LOS ANGELES – With its god of thunder “Thor” lighting up the box office this weekend, Marvel has struck again at the multiplex.
The 3-D sequel “Thor: The Dark World” debuted with a healthy $86 million, according to an estimate from Marvel distributor Walt Disney Studios. That’s the year’s fourth-highest opening, but well behind Marvel’s “Iron Man 3,” whose $174 million debut is still the biggest of 2013.
Heading into the weekend, pre-release audience surveys suggested the comic book adaptation would debut with a minimum of $90 million – and given strong early interest, even a $100 million launch didn’t appear impossible.
Of course, $86 million is still a great start, significantly more than the $65.7 million the original “Thor” launched with in 2011. And although “The Dark World” cost Marvel Entertainment $170 million to produce, the film will probably do so well overseas that the studio should end up in good shape.
Yet a film from the Marvel universe is held to exceptionally high standards. With the latest “Thor” hitting theaters in the wake of 2012’s “The Avengers” and this past summer’s “Iron Man 3,” some expected “The Dark World” to see an even larger box-office bump.
“Iron Man 3” raked in an insane $1.2 billion worldwide. The movie no doubt benefited from the success of “The Avengers,” which features both Iron Man and Thor, and became the top-grossing film of 2012 with $1.5 billion in global sales.
The first “Thor,” which in the end collected $181 million domestically and $268 million abroad, wasn’t viewed as a massive hit. But it was the first in the franchise, so it was given the benefit of the doubt. With the sequel’s launch, it seems clear that “Thor” movies are not destined to perform at the rate that “Iron Man” films do.
But holding “Thor” up against Marvel’s other brands isn’t fair, says Dave Hollis, Disney’s executive vice president of distribution.
“Jumping to comparisons with ‘Iron Man’ or ‘The Avengers’ is not terribly appropriate. Any time you can wake up to an $80 million-plus opening, you’re appreciative,” Hollis said. “Yes, there are certain stories in the Marvel universe that have lent themselves to being the broadest, but there are others that can still put up extraordinary numbers.”
As expected, “The Dark World” appealed to a male audience; just 38 percent of the weekend crowd was female. Disney also reported that most moviegoers, about 51 percent, were between 18 and 34.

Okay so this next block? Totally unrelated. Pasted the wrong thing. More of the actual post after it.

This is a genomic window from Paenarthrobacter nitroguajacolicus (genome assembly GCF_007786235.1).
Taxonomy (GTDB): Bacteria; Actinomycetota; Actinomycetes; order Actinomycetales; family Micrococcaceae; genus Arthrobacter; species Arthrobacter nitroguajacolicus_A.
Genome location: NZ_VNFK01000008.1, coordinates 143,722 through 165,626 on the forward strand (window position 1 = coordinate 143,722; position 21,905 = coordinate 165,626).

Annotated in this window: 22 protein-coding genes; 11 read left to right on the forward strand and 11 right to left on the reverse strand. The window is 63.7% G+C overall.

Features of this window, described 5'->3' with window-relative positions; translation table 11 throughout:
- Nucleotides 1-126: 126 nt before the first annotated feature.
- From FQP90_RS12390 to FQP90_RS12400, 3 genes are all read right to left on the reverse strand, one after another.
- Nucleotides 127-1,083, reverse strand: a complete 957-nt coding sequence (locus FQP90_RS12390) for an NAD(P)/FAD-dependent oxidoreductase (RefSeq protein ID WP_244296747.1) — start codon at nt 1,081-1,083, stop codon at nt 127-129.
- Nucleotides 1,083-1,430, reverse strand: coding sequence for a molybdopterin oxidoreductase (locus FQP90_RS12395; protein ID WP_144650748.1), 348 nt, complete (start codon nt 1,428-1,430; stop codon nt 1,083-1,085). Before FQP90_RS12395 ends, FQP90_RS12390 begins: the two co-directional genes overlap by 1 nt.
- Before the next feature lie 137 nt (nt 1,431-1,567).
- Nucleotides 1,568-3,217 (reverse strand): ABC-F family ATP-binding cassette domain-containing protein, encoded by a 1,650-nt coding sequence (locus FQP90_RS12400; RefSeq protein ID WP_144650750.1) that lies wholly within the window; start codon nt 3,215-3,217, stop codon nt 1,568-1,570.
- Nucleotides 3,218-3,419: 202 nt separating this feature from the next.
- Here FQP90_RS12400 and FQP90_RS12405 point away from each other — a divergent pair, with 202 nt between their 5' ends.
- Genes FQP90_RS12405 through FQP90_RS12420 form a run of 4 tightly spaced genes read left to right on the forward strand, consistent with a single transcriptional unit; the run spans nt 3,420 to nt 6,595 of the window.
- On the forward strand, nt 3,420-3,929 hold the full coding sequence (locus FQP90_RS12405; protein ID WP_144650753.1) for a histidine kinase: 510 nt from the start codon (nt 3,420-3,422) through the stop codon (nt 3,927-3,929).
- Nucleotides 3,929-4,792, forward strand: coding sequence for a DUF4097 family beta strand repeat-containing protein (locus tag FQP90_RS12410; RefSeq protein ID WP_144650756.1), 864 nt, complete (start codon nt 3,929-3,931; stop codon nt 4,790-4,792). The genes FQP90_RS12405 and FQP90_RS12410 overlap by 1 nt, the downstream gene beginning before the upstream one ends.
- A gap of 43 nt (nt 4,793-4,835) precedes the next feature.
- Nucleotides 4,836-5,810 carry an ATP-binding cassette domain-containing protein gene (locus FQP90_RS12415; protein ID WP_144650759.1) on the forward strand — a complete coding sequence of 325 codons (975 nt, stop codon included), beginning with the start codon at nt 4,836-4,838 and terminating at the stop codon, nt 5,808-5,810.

Heading into the weekend, “The Dark World” had already grossed well over $100 million abroad. Playing in 66 foreign markets this weekend, the film earned an additional $94 million, bringing its international total to $240.9 million.
Back in the U.S., no other brand-new film dared to face off against “Thor.” Both the family film “Free Birds” and the older adult-aimed “Last Vegas” had strong holds in their second weekend in theaters, with each film’s ticket sales only dropping roughly 30 percent. “Bad Grandpa” was No. 2 with an estimated $11.3 million.
Meanwhile, “Ender’s Game,” the young-adult sci-fi adaptation that didn’t get off to an exceptional start last weekend, saw its receipts tumble a disappointing 62 percent to $10.3 million. With “The Hunger Games: Catching Fire” set to hit theaters around Thanksgiving, that doesn’t bode well for “Ender’s,” which has now grossed a total of $44 million.
The romantic drama “About Time,” which played in limited release last weekend, expanded to 1,200 theaters and grossed an underwhelming $5.2 million. The Universal Pictures film has now grossed $6.7 million in North America, far less than the $38.2 million it’s made abroad. The movie has performed best in Britain, where the film is set and where its writer-director Richard Curtis hails from.
“12 Years a Slave,” which has each weekend been slowly adding theaters since its debut in mid-October, finally reached a wide audience in 1,144 locations this weekend. Fox Searchlight’s critical darling did a bit better than “About Time,” grossing $6.6 million and raising its overall tally to a respectable $17.3 million.